Several projects celebrating the leather and kinky history of the South of Market neighborhood in San Francisco are advancing, from completing a public parklet named after a legendary bar to installing sidewalk markings that showcase current and former LGBTQ people. Companies in the region are honored.
A new zebra crossing with the colors blue, white and black of the leather flag now marks the beginning of the public parklet Eagle Plaza on 12th Street in Bernice. The $ 1.85 million project, begun in 2019, is turning part of the street into a common room. Almost entirely, it’s named after the gay Eagle Bar, which is on the corner of 12th Street and Harrison Street at the other end of the parklet.
Similar leather-themed pedestrian crossings may one day greet pedestrians in various locations on Folsom Street, according to the Leather & LGBTQ Cultural District. Folsom Street, once known as “The Miracle Mile”, is planned on or near Folsom Street to ensure the safety of pedestrians along one of the major arteries due to the numerous companies dealing with LGBTQ and leather scenes Increase SOMA.
As part of the Folsom-Howard Streetscape project, which will also bring safety improvements to Howard Street, the Leather District advocates that the San Francisco Municipal Transportation Department incorporate decorative crosswalks inspired by the leather flag in the alleys that Folsom runs from 7th to 7th for eleventh crossing streets. It would also love to see signs for the leather district posted on street lamps and traffic light poles in the area, as well as the leather pride flag painted on it, as was the case in the transgender area of the city in the Tenderloin.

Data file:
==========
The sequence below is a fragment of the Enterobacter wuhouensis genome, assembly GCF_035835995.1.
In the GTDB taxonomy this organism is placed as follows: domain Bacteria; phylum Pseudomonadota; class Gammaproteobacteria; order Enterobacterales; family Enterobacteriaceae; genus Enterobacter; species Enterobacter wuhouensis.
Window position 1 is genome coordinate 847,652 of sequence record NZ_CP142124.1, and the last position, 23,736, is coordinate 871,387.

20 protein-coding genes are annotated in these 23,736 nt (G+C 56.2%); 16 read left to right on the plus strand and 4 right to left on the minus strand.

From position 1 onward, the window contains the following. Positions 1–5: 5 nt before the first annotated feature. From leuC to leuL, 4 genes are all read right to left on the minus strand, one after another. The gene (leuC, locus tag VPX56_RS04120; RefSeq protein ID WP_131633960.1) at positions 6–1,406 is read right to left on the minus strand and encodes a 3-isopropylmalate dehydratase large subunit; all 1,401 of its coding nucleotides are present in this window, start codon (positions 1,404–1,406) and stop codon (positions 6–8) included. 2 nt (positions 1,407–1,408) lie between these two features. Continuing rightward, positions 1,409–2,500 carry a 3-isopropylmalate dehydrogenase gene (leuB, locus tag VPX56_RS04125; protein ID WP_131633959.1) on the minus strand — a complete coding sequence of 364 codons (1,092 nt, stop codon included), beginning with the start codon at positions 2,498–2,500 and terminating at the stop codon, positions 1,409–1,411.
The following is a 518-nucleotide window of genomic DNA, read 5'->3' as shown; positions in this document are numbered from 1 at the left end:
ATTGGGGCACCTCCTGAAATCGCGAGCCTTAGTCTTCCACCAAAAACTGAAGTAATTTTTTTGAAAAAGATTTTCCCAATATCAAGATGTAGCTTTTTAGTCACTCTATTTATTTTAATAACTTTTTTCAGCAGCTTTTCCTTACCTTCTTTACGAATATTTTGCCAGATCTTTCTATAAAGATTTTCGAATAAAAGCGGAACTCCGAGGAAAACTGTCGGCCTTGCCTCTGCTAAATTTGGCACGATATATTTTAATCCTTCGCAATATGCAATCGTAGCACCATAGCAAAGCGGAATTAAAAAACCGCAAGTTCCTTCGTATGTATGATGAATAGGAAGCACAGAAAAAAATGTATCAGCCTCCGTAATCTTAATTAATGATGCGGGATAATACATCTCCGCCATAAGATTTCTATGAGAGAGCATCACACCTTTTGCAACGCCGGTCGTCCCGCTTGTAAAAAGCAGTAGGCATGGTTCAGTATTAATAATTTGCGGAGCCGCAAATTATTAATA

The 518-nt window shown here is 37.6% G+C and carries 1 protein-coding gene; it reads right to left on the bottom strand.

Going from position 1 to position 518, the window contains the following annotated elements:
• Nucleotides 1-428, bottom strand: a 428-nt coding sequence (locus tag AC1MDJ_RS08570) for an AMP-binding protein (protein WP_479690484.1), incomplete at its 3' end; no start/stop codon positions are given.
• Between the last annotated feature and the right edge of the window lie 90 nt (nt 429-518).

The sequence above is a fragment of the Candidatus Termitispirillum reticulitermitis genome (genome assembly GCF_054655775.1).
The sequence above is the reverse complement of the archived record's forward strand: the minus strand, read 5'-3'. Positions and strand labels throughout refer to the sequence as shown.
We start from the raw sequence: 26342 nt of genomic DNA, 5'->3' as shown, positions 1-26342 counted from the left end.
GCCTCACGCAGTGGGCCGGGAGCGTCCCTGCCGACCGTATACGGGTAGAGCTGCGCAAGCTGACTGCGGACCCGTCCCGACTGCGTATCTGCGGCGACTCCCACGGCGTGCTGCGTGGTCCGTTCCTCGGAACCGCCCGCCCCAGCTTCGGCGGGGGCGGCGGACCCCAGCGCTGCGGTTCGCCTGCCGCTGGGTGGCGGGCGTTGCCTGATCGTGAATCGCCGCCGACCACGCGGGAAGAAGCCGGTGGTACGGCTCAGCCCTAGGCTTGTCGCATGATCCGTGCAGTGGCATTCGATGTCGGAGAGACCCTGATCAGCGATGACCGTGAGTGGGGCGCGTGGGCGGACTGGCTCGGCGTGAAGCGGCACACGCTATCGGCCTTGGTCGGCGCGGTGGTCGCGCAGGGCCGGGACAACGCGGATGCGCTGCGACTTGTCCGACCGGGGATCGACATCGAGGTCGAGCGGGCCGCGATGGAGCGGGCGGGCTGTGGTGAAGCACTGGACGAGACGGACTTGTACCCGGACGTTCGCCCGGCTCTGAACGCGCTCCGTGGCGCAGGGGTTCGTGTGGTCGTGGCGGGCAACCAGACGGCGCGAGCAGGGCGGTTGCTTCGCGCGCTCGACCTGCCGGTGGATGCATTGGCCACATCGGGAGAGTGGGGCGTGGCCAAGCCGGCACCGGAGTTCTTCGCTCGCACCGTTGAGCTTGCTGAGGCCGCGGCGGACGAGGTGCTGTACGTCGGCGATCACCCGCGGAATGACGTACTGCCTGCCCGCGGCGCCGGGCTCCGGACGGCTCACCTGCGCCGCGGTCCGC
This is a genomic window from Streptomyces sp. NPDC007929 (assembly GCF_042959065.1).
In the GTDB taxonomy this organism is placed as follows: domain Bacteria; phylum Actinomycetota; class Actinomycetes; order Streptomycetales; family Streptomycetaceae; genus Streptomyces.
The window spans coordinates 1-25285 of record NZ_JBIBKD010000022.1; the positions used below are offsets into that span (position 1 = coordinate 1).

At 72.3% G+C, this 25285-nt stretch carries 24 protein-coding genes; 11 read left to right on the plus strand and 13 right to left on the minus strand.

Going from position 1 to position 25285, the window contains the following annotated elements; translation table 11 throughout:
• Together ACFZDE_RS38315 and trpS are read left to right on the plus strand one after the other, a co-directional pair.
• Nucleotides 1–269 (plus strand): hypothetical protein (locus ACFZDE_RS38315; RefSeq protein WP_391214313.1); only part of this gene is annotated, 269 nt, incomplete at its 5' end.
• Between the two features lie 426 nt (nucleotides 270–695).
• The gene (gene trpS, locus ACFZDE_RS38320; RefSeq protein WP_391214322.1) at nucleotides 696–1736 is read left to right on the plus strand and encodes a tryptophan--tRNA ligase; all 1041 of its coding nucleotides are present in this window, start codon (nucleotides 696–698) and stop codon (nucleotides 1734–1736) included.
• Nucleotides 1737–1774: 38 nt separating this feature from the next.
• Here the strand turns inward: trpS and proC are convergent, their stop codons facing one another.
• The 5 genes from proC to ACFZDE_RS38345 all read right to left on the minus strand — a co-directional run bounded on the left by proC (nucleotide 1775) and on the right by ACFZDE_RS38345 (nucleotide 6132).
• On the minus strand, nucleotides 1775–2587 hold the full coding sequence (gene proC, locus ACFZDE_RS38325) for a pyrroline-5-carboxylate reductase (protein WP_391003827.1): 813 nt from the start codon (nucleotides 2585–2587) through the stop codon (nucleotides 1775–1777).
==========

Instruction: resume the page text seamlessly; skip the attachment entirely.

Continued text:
“Construction may not start until 2022, but we will continue to work to ensure that our history and culture are respected and reflected,” explains the leather district on its website about the SFMTA project.
Meanwhile, the Leather Quarter has had close discussions with the city’s public works department and the office of District 6 Supervisor Matt Haney, who represents SOMA, about the inclusion of 14 of the pavement plaques marking historic LGBTQ business locations along Folsom Street A project to improve pedestrian safety carried out by the city authority.
As the Bay Area Reporter first reported in September, bronze plaques will one day be found on the sidewalk near the various LGBTQ bars, shops, and bathhouses that operate or are currently in operation. There used to be more than 120 such facilities, today there are only 12.
Such historic establishments as Folsom Street Barracks, the Arena, Ramrod, The Brig, and the San Francisco Club Baths would have the historic markings added to them. One would also be installed in the Eagle Bar and The End Up nightclub on the corner of Sixth and Harrison Streets.
Another would be in the BAR’s former home at 395 Ninth Street. The weekly LGBTQ newspaper, which celebrated its 50th anniversary this year, called the location home from December 1988 to October 2013.